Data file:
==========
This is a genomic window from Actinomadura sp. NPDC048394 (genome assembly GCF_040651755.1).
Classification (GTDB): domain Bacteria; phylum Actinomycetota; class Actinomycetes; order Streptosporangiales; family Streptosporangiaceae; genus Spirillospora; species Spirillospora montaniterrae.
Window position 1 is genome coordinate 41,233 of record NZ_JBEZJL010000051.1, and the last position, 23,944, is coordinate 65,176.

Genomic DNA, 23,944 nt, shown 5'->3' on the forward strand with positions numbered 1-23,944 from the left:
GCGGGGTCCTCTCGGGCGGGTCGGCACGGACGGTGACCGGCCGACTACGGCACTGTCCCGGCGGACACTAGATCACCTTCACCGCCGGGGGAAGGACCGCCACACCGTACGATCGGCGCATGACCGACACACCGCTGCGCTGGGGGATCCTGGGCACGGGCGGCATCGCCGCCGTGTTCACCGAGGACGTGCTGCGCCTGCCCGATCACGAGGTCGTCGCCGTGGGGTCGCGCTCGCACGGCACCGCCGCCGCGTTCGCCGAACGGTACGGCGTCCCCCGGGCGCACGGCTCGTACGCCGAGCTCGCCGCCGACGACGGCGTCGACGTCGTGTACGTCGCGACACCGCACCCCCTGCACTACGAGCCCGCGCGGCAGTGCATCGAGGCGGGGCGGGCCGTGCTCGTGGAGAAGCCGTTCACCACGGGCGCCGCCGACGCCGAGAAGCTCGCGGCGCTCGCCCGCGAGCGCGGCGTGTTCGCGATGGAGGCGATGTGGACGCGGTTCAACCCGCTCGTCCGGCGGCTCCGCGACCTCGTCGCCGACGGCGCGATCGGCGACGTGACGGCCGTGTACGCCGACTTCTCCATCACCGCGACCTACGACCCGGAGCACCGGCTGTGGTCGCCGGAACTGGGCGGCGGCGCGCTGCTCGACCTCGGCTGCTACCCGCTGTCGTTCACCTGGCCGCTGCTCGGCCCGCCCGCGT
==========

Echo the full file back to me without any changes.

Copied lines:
This is a genomic window from Actinomadura sp. NPDC048394 (genome assembly GCF_040651755.1).
Classification (GTDB): domain Bacteria; phylum Actinomycetota; class Actinomycetes; order Streptosporangiales; family Streptosporangiaceae; genus Spirillospora; species Spirillospora montaniterrae.
Window position 1 is genome coordinate 41,233 of record NZ_JBEZJL010000051.1, and the last position, 23,944, is coordinate 65,176.

Genomic DNA, 23,944 nt, shown 5'->3' on the forward strand with positions numbered 1-23,944 from the left:
GCGGGGTCCTCTCGGGCGGGTCGGCACGGACGGTGACCGGCCGACTACGGCACTGTCCCGGCGGACACTAGATCACCTTCACCGCCGGGGGAAGGACCGCCACACCGTACGATCGGCGCATGACCGACACACCGCTGCGCTGGGGGATCCTGGGCACGGGCGGCATCGCCGCCGTGTTCACCGAGGACGTGCTGCGCCTGCCCGATCACGAGGTCGTCGCCGTGGGGTCGCGCTCGCACGGCACCGCCGCCGCGTTCGCCGAACGGTACGGCGTCCCCCGGGCGCACGGCTCGTACGCCGAGCTCGCCGCCGACGACGGCGTCGACGTCGTGTACGTCGCGACACCGCACCCCCTGCACTACGAGCCCGCGCGGCAGTGCATCGAGGCGGGGCGGGCCGTGCTCGTGGAGAAGCCGTTCACCACGGGCGCCGCCGACGCCGAGAAGCTCGCGGCGCTCGCCCGCGAGCGCGGCGTGTTCGCGATGGAGGCGATGTGGACGCGGTTCAACCCGCTCGTCCGGCGGCTCCGCGACCTCGTCGCCGACGGCGCGATCGGCGACGTGACGGCCGTGTACGCCGACTTCTCCATCACCGCGACCTACGACCCGGAGCACCGGCTGTGGTCGCCGGAACTGGGCGGCGGCGCGCTGCTCGACCTCGGCTGCTACCCGCTGTCGTTCACCTGGCCGCTGCTCGGCCCGCCCGCGT